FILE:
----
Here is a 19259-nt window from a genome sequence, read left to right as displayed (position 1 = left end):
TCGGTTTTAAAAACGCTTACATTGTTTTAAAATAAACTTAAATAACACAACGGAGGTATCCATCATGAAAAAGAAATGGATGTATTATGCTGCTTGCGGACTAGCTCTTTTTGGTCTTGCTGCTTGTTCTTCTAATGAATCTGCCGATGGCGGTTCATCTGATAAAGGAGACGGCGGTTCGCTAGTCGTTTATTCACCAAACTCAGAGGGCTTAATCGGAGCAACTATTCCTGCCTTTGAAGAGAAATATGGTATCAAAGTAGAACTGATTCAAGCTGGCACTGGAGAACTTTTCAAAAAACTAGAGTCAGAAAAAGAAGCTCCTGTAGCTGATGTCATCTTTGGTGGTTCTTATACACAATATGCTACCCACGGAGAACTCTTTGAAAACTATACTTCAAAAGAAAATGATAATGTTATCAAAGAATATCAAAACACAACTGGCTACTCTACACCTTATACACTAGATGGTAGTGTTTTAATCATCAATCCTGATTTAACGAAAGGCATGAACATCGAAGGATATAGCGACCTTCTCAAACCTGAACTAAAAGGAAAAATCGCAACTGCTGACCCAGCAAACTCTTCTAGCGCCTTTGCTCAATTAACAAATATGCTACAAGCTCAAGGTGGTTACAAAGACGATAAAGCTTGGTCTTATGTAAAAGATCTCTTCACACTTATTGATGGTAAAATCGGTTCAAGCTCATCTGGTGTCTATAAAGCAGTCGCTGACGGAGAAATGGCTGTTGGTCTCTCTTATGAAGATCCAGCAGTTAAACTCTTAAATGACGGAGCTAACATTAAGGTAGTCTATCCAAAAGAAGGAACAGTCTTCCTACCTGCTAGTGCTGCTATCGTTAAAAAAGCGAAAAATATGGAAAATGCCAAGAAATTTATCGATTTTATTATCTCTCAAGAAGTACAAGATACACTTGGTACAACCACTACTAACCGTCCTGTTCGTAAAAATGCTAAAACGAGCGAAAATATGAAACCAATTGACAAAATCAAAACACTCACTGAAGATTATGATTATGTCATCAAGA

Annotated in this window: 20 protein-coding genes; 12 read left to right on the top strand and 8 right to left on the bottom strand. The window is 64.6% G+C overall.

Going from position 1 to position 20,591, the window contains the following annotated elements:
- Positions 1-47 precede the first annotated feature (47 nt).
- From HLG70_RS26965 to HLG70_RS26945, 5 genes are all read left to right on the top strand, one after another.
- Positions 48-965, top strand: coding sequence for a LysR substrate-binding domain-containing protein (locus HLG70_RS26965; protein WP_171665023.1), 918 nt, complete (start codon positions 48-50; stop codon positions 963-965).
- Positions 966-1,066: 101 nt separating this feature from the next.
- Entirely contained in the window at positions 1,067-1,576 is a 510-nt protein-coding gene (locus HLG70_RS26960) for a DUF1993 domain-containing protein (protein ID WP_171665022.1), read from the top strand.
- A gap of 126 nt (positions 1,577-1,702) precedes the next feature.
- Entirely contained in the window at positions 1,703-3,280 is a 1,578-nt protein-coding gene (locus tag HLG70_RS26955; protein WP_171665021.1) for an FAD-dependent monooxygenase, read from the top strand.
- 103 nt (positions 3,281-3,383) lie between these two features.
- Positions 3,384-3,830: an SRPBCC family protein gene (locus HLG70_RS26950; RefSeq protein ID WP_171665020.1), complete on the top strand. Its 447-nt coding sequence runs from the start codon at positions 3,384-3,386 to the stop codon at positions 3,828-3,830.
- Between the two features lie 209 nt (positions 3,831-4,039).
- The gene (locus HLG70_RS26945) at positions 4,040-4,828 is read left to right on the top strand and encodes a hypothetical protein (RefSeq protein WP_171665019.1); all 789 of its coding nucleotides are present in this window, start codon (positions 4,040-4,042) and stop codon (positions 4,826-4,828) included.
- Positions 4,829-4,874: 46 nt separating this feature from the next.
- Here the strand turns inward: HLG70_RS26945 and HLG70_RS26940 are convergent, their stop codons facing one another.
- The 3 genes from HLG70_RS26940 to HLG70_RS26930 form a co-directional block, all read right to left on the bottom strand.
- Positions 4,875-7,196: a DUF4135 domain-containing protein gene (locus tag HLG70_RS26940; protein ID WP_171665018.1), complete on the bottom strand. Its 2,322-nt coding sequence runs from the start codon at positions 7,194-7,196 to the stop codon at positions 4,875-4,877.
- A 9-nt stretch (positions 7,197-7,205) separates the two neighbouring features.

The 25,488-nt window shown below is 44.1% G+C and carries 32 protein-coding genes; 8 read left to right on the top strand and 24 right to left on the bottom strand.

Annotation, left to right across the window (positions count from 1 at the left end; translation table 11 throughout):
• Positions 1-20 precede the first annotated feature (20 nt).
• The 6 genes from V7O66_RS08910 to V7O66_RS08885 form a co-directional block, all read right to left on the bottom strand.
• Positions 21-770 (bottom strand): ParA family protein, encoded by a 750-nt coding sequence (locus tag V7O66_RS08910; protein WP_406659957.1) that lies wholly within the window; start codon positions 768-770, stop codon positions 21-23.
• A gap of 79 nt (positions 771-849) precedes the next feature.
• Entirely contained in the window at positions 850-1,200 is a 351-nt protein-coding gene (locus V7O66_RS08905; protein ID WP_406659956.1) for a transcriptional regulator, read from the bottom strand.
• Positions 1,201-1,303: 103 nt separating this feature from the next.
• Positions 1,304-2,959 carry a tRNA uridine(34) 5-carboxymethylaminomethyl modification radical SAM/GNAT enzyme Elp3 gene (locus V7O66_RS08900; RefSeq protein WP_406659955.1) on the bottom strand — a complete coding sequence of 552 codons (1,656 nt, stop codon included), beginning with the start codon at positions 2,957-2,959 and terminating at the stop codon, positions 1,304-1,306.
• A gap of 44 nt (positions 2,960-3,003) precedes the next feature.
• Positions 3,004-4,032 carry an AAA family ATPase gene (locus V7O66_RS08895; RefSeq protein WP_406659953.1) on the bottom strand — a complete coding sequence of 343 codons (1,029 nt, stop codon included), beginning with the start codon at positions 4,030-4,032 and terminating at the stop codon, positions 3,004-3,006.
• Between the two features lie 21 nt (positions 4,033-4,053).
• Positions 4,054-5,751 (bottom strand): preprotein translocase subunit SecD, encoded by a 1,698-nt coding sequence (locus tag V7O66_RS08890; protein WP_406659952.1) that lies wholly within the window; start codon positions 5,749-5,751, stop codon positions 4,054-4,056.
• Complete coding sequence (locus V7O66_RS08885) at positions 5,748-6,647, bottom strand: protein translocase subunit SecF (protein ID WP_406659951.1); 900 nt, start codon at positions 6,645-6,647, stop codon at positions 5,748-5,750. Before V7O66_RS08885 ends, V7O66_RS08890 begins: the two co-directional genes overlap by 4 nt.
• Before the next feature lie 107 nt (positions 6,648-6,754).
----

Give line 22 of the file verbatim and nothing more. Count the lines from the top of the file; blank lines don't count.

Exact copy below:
Annotation, left to right across the window (positions count from 1 at the left end; translation table 11 throughout):